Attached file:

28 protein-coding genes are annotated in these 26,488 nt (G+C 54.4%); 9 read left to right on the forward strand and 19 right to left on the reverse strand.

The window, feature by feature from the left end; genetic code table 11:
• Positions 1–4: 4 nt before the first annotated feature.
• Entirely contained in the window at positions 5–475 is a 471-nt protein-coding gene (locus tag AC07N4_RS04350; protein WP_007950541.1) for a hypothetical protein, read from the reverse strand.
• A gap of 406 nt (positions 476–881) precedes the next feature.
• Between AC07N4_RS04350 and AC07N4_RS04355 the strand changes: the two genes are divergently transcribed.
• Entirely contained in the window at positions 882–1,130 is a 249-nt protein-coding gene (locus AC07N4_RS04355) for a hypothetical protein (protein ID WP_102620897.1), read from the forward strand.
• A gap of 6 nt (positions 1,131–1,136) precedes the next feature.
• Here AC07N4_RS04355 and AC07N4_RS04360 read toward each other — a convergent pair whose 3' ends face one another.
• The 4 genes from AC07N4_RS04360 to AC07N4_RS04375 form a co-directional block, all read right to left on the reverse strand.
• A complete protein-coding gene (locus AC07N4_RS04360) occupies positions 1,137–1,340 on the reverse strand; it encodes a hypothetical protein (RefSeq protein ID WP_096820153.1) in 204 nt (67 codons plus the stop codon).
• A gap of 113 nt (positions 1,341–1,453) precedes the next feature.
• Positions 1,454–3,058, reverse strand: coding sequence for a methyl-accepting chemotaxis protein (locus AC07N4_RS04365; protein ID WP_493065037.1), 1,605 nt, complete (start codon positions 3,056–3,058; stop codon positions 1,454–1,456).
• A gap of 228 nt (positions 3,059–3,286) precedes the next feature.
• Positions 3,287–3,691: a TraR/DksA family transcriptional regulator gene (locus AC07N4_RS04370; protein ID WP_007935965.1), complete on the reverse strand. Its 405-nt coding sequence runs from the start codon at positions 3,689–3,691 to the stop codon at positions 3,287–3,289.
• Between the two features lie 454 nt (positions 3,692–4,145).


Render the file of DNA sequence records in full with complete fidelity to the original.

28 protein-coding genes are annotated in these 26,488 nt (G+C 54.4%); 9 read left to right on the forward strand and 19 right to left on the reverse strand.

The window, feature by feature from the left end; genetic code table 11:
• Positions 1–4: 4 nt before the first annotated feature.
• Entirely contained in the window at positions 5–475 is a 471-nt protein-coding gene (locus tag AC07N4_RS04350; protein WP_007950541.1) for a hypothetical protein, read from the reverse strand.
• A gap of 406 nt (positions 476–881) precedes the next feature.
• Between AC07N4_RS04350 and AC07N4_RS04355 the strand changes: the two genes are divergently transcribed.
• Entirely contained in the window at positions 882–1,130 is a 249-nt protein-coding gene (locus AC07N4_RS04355) for a hypothetical protein (protein ID WP_102620897.1), read from the forward strand.
• A gap of 6 nt (positions 1,131–1,136) precedes the next feature.
• Here AC07N4_RS04355 and AC07N4_RS04360 read toward each other — a convergent pair whose 3' ends face one another.
• The 4 genes from AC07N4_RS04360 to AC07N4_RS04375 form a co-directional block, all read right to left on the reverse strand.
• A complete protein-coding gene (locus AC07N4_RS04360) occupies positions 1,137–1,340 on the reverse strand; it encodes a hypothetical protein (RefSeq protein ID WP_096820153.1) in 204 nt (67 codons plus the stop codon).
• A gap of 113 nt (positions 1,341–1,453) precedes the next feature.
• Positions 1,454–3,058, reverse strand: coding sequence for a methyl-accepting chemotaxis protein (locus AC07N4_RS04365; protein ID WP_493065037.1), 1,605 nt, complete (start codon positions 3,056–3,058; stop codon positions 1,454–1,456).
• A gap of 228 nt (positions 3,059–3,286) precedes the next feature.
• Positions 3,287–3,691: a TraR/DksA family transcriptional regulator gene (locus AC07N4_RS04370; protein ID WP_007935965.1), complete on the reverse strand. Its 405-nt coding sequence runs from the start codon at positions 3,689–3,691 to the stop codon at positions 3,287–3,289.
• Between the two features lie 454 nt (positions 3,692–4,145).